The quilt-as-you-go method is a quilting technique that is exactly what it sounds like — you quilt as you go along. So, as you are piecing your fabric together, you are also quilting the quilt. It is a great technique to use on table runners, pot holders and other small projects that you would like to make quickly. It works best with piecing that is done by adding one strip to the next.
Let’s go over the quilt-as-you-go basics, so you can use this fun technique on your next project!
To create your quilt as you go block, you will need:
- Batting: For a beginner, cut to about 10-12″ square. Use 100% cotton or an 80-20 blend.
- Backing fabric: But the same size as the batting, or a little larger
- Fabric strips: these can be the same size or different sizes for variety
- Scissors, rotary cutter, ruler, and sewing machine with a walking foot
- Iron and ironing board
This technique is great for beginning quilters, because progress is made quickly. And experienced quilters love how fast you can turn a pile of strips into a project that is both pieced and quilted at the same time.
Begin by making your quilt sandwich. Lay your backing fabric wrong side up, then the batting, then the first strip, right side up. The first strip will be the only strip that is placed right side up. Every other strip will be placed right side down.
Place the second strip on top of the first. If your strips are different sizes, make sure that the sides where your seam will be line up. Stitch down using a walking foot. You can learn more about a walking foot in this Bluprint post on the basics of machine quilting.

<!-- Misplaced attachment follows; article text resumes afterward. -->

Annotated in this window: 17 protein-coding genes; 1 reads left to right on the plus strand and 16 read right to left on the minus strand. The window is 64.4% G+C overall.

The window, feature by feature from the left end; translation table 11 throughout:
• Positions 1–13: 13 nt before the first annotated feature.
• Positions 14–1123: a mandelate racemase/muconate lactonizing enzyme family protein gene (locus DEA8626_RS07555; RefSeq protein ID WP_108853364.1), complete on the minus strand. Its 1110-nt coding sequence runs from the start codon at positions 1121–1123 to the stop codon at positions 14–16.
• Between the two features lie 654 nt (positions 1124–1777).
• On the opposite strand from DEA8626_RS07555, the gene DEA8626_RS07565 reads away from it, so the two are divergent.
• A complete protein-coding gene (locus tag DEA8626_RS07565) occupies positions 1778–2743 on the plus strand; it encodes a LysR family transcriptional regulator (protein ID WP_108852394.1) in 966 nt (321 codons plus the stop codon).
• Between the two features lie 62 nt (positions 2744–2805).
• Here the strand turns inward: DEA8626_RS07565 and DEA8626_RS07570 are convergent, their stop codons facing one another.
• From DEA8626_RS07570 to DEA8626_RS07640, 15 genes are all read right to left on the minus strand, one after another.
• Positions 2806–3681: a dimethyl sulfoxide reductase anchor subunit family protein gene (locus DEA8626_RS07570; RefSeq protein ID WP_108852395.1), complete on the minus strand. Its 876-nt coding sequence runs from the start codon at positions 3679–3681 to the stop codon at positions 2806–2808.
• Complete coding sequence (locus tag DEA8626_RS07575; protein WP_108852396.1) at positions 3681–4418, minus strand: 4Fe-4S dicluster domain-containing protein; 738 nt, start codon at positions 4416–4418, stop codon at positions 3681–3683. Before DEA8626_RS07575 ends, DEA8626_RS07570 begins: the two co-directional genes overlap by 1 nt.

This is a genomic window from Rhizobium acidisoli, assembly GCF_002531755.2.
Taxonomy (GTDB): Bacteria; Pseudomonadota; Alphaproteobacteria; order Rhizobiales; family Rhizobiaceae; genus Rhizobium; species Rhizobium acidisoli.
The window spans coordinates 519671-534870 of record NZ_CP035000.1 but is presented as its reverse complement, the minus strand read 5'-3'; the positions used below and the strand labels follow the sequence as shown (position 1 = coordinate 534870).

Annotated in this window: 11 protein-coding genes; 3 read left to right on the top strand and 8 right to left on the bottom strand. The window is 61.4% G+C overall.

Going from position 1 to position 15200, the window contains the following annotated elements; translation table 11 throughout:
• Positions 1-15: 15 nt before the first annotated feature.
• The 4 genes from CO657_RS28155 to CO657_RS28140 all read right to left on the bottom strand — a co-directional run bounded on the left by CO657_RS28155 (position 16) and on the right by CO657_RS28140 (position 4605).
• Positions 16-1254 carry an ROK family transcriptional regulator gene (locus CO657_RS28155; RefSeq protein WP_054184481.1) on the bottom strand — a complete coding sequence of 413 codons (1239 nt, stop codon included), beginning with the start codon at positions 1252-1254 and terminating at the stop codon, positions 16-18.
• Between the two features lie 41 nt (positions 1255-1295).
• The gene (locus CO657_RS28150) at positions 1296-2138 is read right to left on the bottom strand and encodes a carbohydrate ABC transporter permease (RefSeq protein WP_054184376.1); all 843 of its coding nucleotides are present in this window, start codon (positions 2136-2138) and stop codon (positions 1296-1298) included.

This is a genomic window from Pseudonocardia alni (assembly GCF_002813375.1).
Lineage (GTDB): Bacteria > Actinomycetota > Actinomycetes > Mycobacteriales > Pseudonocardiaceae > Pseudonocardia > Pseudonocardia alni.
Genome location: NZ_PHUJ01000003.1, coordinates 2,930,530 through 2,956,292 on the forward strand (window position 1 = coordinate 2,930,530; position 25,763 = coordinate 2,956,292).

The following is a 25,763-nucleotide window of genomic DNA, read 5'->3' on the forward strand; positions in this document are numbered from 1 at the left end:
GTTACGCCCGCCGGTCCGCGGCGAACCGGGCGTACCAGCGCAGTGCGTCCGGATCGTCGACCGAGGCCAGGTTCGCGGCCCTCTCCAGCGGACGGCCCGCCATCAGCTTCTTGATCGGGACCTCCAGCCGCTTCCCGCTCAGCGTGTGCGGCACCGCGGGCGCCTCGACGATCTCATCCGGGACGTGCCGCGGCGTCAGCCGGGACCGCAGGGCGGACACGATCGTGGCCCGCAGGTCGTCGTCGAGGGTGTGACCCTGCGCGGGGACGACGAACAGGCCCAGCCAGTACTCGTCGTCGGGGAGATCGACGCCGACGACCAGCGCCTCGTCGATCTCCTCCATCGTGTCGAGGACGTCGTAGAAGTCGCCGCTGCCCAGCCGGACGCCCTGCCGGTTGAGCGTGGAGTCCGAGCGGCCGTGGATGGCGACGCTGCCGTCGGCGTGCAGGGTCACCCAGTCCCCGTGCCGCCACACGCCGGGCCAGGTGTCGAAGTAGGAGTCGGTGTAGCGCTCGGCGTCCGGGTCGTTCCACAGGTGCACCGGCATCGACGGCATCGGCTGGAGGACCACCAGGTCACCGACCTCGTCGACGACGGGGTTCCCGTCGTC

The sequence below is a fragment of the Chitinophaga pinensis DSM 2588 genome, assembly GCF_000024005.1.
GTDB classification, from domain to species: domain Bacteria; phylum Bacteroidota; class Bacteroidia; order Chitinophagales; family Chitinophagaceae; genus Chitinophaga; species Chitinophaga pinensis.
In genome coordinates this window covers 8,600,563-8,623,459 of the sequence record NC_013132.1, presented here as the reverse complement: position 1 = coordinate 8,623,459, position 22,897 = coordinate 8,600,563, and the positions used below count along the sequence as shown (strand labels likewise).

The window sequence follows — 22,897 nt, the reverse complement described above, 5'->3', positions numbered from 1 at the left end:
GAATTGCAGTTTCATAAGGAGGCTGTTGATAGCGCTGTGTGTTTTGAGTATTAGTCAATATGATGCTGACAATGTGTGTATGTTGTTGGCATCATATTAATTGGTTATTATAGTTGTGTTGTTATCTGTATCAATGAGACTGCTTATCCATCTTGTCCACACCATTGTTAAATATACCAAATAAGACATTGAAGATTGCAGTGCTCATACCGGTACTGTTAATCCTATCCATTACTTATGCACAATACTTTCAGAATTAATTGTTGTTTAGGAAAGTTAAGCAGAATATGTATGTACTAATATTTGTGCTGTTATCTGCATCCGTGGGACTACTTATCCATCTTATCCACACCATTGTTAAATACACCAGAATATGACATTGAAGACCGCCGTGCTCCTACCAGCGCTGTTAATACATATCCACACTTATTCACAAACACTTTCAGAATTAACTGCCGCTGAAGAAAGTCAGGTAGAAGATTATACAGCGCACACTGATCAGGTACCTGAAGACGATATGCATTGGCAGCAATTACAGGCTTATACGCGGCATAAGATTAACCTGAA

Once you have stitched the length of the strip, take the block to the ironing board, and press the top strip back.
Repeat this process, stitching down additional strips, then pressing them back.
When your quilt as you go block is large enough, you can trim it down.
Quilt as you go blocks make wonderfully quilted pillow fronts. Add the pillow back, and insert a pillow form for fun and fast quilted decor. It is also a fantastic technique to use for making purses and bags.
If your strips are smaller than the quilting distance suggested on the batting you used, you won’t need to add any more quilting to your piece. You can add extra quilting if you like, but as you can see from the back of the block, the strips have been pieced, and the block has been quilted, all at the same time.
Have you ever tried quilt as you go? What kind of project did you make?
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